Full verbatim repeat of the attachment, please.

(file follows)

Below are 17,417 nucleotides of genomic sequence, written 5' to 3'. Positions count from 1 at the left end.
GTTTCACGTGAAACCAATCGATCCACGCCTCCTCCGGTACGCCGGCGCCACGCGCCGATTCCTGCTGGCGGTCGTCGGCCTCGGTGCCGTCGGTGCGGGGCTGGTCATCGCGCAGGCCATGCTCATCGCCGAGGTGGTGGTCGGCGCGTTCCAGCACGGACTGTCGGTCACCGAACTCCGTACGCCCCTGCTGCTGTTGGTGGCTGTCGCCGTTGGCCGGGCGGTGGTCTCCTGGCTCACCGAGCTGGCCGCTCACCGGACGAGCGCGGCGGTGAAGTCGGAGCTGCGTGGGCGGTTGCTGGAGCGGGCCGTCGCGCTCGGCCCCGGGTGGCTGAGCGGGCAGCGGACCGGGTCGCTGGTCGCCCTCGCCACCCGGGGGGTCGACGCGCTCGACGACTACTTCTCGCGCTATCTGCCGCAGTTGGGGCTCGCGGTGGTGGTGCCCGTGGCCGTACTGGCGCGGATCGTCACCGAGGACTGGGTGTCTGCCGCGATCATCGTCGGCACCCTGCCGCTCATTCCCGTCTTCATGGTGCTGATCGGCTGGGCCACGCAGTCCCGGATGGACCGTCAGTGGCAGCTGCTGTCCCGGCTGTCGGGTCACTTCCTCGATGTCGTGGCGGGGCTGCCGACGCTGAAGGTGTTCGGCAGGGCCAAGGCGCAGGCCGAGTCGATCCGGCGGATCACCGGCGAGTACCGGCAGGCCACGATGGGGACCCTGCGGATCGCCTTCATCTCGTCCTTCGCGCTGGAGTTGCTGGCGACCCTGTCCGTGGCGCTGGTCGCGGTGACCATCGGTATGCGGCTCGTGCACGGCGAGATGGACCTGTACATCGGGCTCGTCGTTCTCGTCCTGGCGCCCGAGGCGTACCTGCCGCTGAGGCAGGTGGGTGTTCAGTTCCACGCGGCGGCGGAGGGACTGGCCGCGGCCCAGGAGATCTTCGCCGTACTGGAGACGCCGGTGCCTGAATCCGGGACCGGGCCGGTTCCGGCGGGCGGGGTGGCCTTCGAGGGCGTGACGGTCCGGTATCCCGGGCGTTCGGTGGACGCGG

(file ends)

Below are 17,417 nucleotides of genomic sequence, written 5' to 3'. Positions count from 1 at the left end.
GTTTCACGTGAAACCAATCGATCCACGCCTCCTCCGGTACGCCGGCGCCACGCGCCGATTCCTGCTGGCGGTCGTCGGCCTCGGTGCCGTCGGTGCGGGGCTGGTCATCGCGCAGGCCATGCTCATCGCCGAGGTGGTGGTCGGCGCGTTCCAGCACGGACTGTCGGTCACCGAACTCCGTACGCCCCTGCTGCTGTTGGTGGCTGTCGCCGTTGGCCGGGCGGTGGTCTCCTGGCTCACCGAGCTGGCCGCTCACCGGACGAGCGCGGCGGTGAAGTCGGAGCTGCGTGGGCGGTTGCTGGAGCGGGCCGTCGCGCTCGGCCCCGGGTGGCTGAGCGGGCAGCGGACCGGGTCGCTGGTCGCCCTCGCCACCCGGGGGGTCGACGCGCTCGACGACTACTTCTCGCGCTATCTGCCGCAGTTGGGGCTCGCGGTGGTGGTGCCCGTGGCCGTACTGGCGCGGATCGTCACCGAGGACTGGGTGTCTGCCGCGATCATCGTCGGCACCCTGCCGCTCATTCCCGTCTTCATGGTGCTGATCGGCTGGGCCACGCAGTCCCGGATGGACCGTCAGTGGCAGCTGCTGTCCCGGCTGTCGGGTCACTTCCTCGATGTCGTGGCGGGGCTGCCGACGCTGAAGGTGTTCGGCAGGGCCAAGGCGCAGGCCGAGTCGATCCGGCGGATCACCGGCGAGTACCGGCAGGCCACGATGGGGACCCTGCGGATCGCCTTCATCTCGTCCTTCGCGCTGGAGTTGCTGGCGACCCTGTCCGTGGCGCTGGTCGCGGTGACCATCGGTATGCGGCTCGTGCACGGCGAGATGGACCTGTACATCGGGCTCGTCGTTCTCGTCCTGGCGCCCGAGGCGTACCTGCCGCTGAGGCAGGTGGGTGTTCAGTTCCACGCGGCGGCGGAGGGACTGGCCGCGGCCCAGGAGATCTTCGCCGTACTGGAGACGCCGGTGCCTGAATCCGGGACCGGGCCGGTTCCGGCGGGCGGGGTGGCCTTCGAGGGCGTGACGGTCCGGTATCCCGGGCGTTCGGTGGACGCGG